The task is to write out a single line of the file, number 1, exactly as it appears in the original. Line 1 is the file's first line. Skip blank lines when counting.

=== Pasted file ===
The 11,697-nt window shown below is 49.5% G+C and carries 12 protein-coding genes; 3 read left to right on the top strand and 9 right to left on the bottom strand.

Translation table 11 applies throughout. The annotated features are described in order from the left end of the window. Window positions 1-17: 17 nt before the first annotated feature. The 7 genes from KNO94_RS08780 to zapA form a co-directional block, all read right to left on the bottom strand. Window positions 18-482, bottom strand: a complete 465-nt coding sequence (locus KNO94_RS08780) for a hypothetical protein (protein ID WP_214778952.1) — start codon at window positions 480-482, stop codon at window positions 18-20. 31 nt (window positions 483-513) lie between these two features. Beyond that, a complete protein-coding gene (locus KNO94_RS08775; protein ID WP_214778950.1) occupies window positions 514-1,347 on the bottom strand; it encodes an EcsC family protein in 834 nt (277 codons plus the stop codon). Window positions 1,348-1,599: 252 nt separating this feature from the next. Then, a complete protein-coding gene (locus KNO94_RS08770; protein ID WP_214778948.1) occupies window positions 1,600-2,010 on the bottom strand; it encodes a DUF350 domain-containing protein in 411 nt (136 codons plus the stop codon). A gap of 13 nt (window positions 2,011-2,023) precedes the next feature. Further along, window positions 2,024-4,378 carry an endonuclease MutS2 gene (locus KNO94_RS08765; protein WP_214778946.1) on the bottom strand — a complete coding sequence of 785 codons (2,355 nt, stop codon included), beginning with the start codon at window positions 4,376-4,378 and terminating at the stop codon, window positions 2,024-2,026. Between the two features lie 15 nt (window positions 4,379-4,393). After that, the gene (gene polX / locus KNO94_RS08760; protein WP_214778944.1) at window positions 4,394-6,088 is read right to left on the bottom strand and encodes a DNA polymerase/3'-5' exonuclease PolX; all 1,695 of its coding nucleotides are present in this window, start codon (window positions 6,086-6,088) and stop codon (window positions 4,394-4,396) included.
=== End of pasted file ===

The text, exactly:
The 11,697-nt window shown below is 49.5% G+C and carries 12 protein-coding genes; 3 read left to right on the top strand and 9 right to left on the bottom strand.